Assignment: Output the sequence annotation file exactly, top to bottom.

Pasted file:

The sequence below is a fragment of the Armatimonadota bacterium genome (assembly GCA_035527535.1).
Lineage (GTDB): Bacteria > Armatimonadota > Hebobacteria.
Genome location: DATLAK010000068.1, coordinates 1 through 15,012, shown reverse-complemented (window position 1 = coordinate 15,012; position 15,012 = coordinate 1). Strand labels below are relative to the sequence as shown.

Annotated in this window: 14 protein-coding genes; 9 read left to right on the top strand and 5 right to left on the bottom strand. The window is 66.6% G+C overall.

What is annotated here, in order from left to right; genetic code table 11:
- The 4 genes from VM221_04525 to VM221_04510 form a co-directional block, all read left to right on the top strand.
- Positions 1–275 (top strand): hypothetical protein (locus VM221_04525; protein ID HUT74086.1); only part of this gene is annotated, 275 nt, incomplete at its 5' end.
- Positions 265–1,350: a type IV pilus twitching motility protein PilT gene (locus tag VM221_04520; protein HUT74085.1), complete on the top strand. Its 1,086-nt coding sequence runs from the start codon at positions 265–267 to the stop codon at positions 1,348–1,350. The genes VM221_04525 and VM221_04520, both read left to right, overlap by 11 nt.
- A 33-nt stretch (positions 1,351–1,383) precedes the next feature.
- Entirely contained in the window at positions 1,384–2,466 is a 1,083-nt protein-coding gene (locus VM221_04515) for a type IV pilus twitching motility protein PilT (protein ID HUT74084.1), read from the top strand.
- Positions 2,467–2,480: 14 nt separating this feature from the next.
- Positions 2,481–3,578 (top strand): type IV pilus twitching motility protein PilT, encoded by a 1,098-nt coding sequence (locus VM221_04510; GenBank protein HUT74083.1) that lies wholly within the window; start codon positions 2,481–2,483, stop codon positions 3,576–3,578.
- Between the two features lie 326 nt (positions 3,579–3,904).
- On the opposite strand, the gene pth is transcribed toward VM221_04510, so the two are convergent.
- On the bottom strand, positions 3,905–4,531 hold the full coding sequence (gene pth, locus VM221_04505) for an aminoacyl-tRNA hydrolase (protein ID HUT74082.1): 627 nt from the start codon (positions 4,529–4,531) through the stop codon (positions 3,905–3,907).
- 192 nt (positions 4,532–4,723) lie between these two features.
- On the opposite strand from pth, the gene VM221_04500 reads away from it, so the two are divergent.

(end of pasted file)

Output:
The sequence below is a fragment of the Armatimonadota bacterium genome (assembly GCA_035527535.1).
Lineage (GTDB): Bacteria > Armatimonadota > Hebobacteria.
Genome location: DATLAK010000068.1, coordinates 1 through 15,012, shown reverse-complemented (window position 1 = coordinate 15,012; position 15,012 = coordinate 1). Strand labels below are relative to the sequence as shown.

Annotated in this window: 14 protein-coding genes; 9 read left to right on the top strand and 5 right to left on the bottom strand. The window is 66.6% G+C overall.

What is annotated here, in order from left to right; genetic code table 11:
- The 4 genes from VM221_04525 to VM221_04510 form a co-directional block, all read left to right on the top strand.
- Positions 1–275 (top strand): hypothetical protein (locus VM221_04525; protein ID HUT74086.1); only part of this gene is annotated, 275 nt, incomplete at its 5' end.
- Positions 265–1,350: a type IV pilus twitching motility protein PilT gene (locus tag VM221_04520; protein HUT74085.1), complete on the top strand. Its 1,086-nt coding sequence runs from the start codon at positions 265–267 to the stop codon at positions 1,348–1,350. The genes VM221_04525 and VM221_04520, both read left to right, overlap by 11 nt.
- A 33-nt stretch (positions 1,351–1,383) precedes the next feature.
- Entirely contained in the window at positions 1,384–2,466 is a 1,083-nt protein-coding gene (locus VM221_04515) for a type IV pilus twitching motility protein PilT (protein ID HUT74084.1), read from the top strand.
- Positions 2,467–2,480: 14 nt separating this feature from the next.
- Positions 2,481–3,578 (top strand): type IV pilus twitching motility protein PilT, encoded by a 1,098-nt coding sequence (locus VM221_04510; GenBank protein HUT74083.1) that lies wholly within the window; start codon positions 2,481–2,483, stop codon positions 3,576–3,578.
- Between the two features lie 326 nt (positions 3,579–3,904).
- On the opposite strand, the gene pth is transcribed toward VM221_04510, so the two are convergent.
- On the bottom strand, positions 3,905–4,531 hold the full coding sequence (gene pth, locus VM221_04505) for an aminoacyl-tRNA hydrolase (protein ID HUT74082.1): 627 nt from the start codon (positions 4,529–4,531) through the stop codon (positions 3,905–3,907).
- 192 nt (positions 4,532–4,723) lie between these two features.
- On the opposite strand from pth, the gene VM221_04500 reads away from it, so the two are divergent.